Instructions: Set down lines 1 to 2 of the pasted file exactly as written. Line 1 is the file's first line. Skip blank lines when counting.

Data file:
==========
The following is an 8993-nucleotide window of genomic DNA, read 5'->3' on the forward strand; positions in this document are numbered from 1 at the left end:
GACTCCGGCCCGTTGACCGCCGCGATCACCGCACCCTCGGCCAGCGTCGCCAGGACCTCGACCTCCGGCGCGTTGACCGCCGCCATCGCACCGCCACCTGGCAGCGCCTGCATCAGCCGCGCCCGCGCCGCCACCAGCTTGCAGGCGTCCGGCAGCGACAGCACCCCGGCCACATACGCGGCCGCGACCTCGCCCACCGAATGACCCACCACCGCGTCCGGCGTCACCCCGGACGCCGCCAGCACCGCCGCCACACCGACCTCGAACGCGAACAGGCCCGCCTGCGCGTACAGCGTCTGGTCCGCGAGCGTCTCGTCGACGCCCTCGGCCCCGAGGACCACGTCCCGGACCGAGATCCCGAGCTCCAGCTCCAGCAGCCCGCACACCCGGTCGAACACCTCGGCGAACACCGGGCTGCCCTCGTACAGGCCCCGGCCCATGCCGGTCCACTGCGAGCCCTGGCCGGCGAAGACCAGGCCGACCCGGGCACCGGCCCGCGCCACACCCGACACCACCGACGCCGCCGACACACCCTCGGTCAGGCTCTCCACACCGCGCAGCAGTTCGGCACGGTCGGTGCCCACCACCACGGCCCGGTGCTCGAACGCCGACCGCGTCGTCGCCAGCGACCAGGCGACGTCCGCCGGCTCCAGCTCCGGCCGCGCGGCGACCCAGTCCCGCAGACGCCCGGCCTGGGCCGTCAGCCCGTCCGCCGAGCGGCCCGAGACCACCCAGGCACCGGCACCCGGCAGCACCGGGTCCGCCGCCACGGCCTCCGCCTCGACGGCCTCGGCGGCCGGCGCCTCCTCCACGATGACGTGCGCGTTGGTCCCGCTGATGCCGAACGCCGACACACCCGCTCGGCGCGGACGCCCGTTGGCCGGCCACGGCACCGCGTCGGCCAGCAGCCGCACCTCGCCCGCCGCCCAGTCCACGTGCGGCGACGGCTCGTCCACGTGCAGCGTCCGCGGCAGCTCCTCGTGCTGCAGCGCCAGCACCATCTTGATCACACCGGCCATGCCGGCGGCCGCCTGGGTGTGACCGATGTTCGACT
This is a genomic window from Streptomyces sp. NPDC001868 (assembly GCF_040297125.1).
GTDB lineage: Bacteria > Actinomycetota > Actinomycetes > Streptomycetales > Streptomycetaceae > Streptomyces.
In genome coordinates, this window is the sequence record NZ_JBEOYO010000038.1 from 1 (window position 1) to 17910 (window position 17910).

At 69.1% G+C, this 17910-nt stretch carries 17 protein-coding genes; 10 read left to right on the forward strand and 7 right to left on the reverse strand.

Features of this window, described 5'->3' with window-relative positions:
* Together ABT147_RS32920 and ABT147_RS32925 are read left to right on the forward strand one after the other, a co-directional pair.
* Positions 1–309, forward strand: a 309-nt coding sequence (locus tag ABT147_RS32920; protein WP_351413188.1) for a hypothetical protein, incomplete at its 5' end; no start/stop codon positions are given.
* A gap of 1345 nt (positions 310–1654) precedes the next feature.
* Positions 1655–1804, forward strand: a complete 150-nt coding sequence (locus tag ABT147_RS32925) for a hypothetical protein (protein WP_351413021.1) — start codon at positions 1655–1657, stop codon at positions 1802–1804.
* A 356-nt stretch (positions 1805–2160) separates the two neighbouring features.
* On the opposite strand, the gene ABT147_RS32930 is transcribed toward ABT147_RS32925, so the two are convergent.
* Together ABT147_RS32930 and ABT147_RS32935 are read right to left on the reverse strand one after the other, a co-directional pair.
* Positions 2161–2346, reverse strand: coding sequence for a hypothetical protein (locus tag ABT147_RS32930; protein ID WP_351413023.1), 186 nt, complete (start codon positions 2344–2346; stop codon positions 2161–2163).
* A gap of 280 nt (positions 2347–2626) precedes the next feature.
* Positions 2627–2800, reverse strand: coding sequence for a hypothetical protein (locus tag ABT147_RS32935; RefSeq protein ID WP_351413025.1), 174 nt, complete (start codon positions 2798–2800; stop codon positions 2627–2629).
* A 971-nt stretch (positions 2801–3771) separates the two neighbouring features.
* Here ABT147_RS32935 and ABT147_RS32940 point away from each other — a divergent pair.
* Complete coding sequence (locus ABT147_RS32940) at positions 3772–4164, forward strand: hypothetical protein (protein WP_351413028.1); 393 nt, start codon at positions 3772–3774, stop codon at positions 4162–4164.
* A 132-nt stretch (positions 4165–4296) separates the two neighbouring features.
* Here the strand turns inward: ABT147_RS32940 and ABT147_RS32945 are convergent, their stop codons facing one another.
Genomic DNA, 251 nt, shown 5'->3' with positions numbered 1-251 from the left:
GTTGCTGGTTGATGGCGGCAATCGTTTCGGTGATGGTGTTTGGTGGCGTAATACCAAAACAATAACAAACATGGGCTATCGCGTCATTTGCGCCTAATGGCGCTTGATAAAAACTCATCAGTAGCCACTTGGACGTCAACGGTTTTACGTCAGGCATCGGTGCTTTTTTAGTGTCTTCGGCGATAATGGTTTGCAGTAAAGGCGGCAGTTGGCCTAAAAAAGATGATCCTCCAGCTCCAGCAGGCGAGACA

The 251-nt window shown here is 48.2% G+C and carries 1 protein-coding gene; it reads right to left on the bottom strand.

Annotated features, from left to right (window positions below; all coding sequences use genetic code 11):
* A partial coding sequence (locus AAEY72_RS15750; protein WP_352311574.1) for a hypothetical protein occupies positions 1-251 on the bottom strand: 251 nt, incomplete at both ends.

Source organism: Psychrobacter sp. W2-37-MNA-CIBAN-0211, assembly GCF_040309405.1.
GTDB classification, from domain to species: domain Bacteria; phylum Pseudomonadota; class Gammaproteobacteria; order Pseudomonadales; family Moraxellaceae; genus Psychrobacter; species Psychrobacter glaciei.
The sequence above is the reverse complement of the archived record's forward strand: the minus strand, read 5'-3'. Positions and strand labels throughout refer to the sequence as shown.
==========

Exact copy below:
The following is an 8993-nucleotide window of genomic DNA, read 5'->3' on the forward strand; positions in this document are numbered from 1 at the left end:
GACTCCGGCCCGTTGACCGCCGCGATCACCGCACCCTCGGCCAGCGTCGCCAGGACCTCGACCTCCGGCGCGTTGACCGCCGCCATCGCACCGCCACCTGGCAGCGCCTGCATCAGCCGCGCCCGCGCCGCCACCAGCTTGCAGGCGTCCGGCAGCGACAGCACCCCGGCCACATACGCGGCCGCGACCTCGCCCACCGAATGACCCACCACCGCGTCCGGCGTCACCCCGGACGCCGCCAGCACCGCCGCCACACCGACCTCGAACGCGAACAGGCCCGCCTGCGCGTACAGCGTCTGGTCCGCGAGCGTCTCGTCGACGCCCTCGGCCCCGAGGACCACGTCCCGGACCGAGATCCCGAGCTCCAGCTCCAGCAGCCCGCACACCCGGTCGAACACCTCGGCGAACACCGGGCTGCCCTCGTACAGGCCCCGGCCCATGCCGGTCCACTGCGAGCCCTGGCCGGCGAAGACCAGGCCGACCCGGGCACCGGCCCGCGCCACACCCGACACCACCGACGCCGCCGACACACCCTCGGTCAGGCTCTCCACACCGCGCAGCAGTTCGGCACGGTCGGTGCCCACCACCACGGCCCGGTGCTCGAACGCCGACCGCGTCGTCGCCAGCGACCAGGCGACGTCCGCCGGCTCCAGCTCCGGCCGCGCGGCGACCCAGTCCCGCAGACGCCCGGCCTGGGCCGTCAGCCCGTCCGCCGAGCGGCCCGAGACCACCCAGGCACCGGCACCCGGCAGCACCGGGTCCGCCGCCACGGCCTCCGCCTCGACGGCCTCGGCGGCCGGCGCCTCCTCCACGATGACGTGCGCGTTGGTCCCGCTGATGCCGAACGCCGACACACCCGCTCGGCGCGGACGCCCGTTGGCCGGCCACGGCACCGCGTCGGCCAGCAGCCGCACCTCGCCCGCCGCCCAGTCCACGTGCGGCGACGGCTCGTCCACGTGCAGCGTCCGCGGCAGCTCCTCGTGCTGCAGCGCCAGCACCATCTTGATCACACCGGCCATGCCGGCGGCCGCCTGGGTGTGACCGATGTTCGACT